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From cart to cafe: The evolution of two local food trucks

Helen Harding and Blake Reetz at eat
Helen Harding and Blake Reetz at eat - Doug Coombe
It has been more than three years since Mark's Carts first debuted in Ann Arbor in March 2011, and since we first started to discuss mobile food vending in the city. Food trucks – as in, actual street-mobile roving kitchens on wheels – have yet to find their place in Ann Arbor, but thanks to Mark's Carts, there is at least a little corner of Tree Town that allows cart-based food vendors to operate.

When we first began discussing the benefits of mobile vending, and why Ann Arbor should embrace this new-ish business model rather than relentlessly block it, we explored how mobile vending is an ideal way to vet a new concept and build up a business before making the significant investment into a permanent brick-and-mortar location. Now we'll check in with two businesses that got their start as carts and have since transitioned to full-time brick-and-mortar café.

Let's eat.

eat. catering and carry-out didn't start with a cart, but their cart allowed them to reach a much larger audience that then followed them to their brick-and-mortar carry-out location on Packard Street.

Helen Harding and Blake Reetz got their start as independent caterers. In order to grow their catering business, they needed to do something that gave them more of a public presence. Both were still working part-time jobs in addition to catering and their marketing budget was, at best, slim.

"The reason we got the cart was because we were kind of at a standstill with our catering," Harding says. "We didn't have a public face and you can only do so many donations to get [your business out] in front of people." The cart was Reetz's idea, and Harding says he had a hard time convincing her. Ultimately, though, he succeeded, and eat. opened with Mark's Carts for its first-ever season in 2011 and became a staple at the Ann Arbor Farmers Market.

"That definitely launched us," Harding says. "That was when we both went full-time self-employed. At the same time when we started the food cart we got into the wedding catering scene, but we were just starting. Those two trajectories for the business took off at the same time."

By August 2011 they realized they needed a commercial kitchen of their own to work out of for their growing catering business. John Roos of RoosRoast told them about the Packard space, which came partially outfitted with commercial kitchen equipment, and they jumped on it. The space is mostly just a kitchen with a serving counter and extremely limited seating for carry-out orders.

"Because we were just thinking of catering we said, 'This is perfect,'" says Harding. "We were thinking of a super-limited menu for carry-out but to really focus on the catering and let the carry-out run itself."

They figured that since they had the kitchen they might as well serve out of it, that it would be "gravy on top of the catering." Three years later, their business is half catering and half carry-out. They do a brisk dinner business – another surprise to them – and every single year their business grows.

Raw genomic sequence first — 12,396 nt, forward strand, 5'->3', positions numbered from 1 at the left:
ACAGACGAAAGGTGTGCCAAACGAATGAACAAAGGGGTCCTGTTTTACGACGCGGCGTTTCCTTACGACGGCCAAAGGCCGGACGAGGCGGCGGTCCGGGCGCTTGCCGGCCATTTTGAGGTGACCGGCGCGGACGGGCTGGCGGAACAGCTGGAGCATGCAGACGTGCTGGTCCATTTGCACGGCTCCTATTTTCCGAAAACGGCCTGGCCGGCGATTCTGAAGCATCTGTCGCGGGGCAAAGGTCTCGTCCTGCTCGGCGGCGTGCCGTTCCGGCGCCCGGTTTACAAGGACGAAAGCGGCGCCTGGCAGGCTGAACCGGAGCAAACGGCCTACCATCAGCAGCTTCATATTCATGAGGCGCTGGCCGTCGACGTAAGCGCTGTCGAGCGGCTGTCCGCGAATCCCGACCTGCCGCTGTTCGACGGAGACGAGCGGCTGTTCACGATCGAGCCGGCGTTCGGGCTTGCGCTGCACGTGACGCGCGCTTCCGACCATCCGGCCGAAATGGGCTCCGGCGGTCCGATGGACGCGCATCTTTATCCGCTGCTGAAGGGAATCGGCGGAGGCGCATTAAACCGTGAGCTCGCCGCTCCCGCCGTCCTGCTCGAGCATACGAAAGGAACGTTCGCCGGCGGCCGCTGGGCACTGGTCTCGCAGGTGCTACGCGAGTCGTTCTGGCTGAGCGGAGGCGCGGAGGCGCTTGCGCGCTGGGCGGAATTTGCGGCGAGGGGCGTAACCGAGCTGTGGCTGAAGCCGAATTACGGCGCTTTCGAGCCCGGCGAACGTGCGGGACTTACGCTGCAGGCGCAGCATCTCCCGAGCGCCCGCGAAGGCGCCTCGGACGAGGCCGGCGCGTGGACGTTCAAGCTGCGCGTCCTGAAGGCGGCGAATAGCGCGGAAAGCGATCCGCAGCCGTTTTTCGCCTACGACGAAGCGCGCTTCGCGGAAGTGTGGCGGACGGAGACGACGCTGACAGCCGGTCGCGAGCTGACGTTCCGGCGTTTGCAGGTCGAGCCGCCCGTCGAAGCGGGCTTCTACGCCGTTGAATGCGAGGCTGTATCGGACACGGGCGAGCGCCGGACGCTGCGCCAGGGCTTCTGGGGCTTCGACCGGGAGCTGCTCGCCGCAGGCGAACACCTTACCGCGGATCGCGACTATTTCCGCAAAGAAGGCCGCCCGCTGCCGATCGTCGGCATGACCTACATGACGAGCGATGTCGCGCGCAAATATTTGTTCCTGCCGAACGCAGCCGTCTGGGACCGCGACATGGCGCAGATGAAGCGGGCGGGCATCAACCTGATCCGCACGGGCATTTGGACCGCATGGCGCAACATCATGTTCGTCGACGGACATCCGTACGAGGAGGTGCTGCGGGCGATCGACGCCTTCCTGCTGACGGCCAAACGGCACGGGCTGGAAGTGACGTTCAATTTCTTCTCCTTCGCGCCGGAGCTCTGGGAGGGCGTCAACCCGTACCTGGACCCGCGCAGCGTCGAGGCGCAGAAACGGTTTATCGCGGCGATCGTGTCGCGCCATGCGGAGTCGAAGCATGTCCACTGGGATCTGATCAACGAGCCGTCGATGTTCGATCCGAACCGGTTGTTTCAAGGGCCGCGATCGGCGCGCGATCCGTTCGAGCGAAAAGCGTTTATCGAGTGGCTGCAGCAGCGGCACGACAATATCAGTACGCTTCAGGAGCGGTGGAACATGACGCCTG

"We had a handful of people who loved our cart who would seek us out at the farmers market [and Mark's Carts], and they continue their loyalty here," Harding says. "People have definitely linked the cart with the retail space and followed it. Because we had a year of doing the food cart, we got our name out to more people."
Each year eat. further solidifies its identity as a reliable caterer with good food and also a reliable carry-out spot with affordable, homemade, healthful (as in well-sourced and thoughtfully prepared) food.

"When we started the cart both of us had worked in the restaurant industry and we were really excited to actually sell food to our friends and people like us who could only afford an $8 sandwich as opposed to $32 per person catering," Harding explains. "That's what's nice about having the carry-out location – we can do so much more than [with] the cart. People can come here who can't afford a $5,000 catering bill but can afford to come in for dinner and take it to the park for a picnic, [or take it home to their families]."

Because they were already accustomed to catering events for upwards of 200 people, scaling up wasn't much of an issue for Harding and Reetz. The biggest challenge came in trying to predict customer demand and order and prep food accordingly.

"When we first opened we had no idea how many people to expect," Reetz says. "With catering we know exactly how many people we're serving. Now have pretty good grip on it – how much food to prep, how much to buy, how many people we're going to have [come through the door]."

Reetz also says that predicting what customers would want and when was a challenge initially. At first they thought their biggest business would be lunchtime, only to find out that they were busier during dinner and had to adjust their hours accordingly. For Harding, growing from a staff of two or three part-timers to having 13 people on payroll, five of which are full-time, plus on-call catering staff has been a big but welcome adjustment.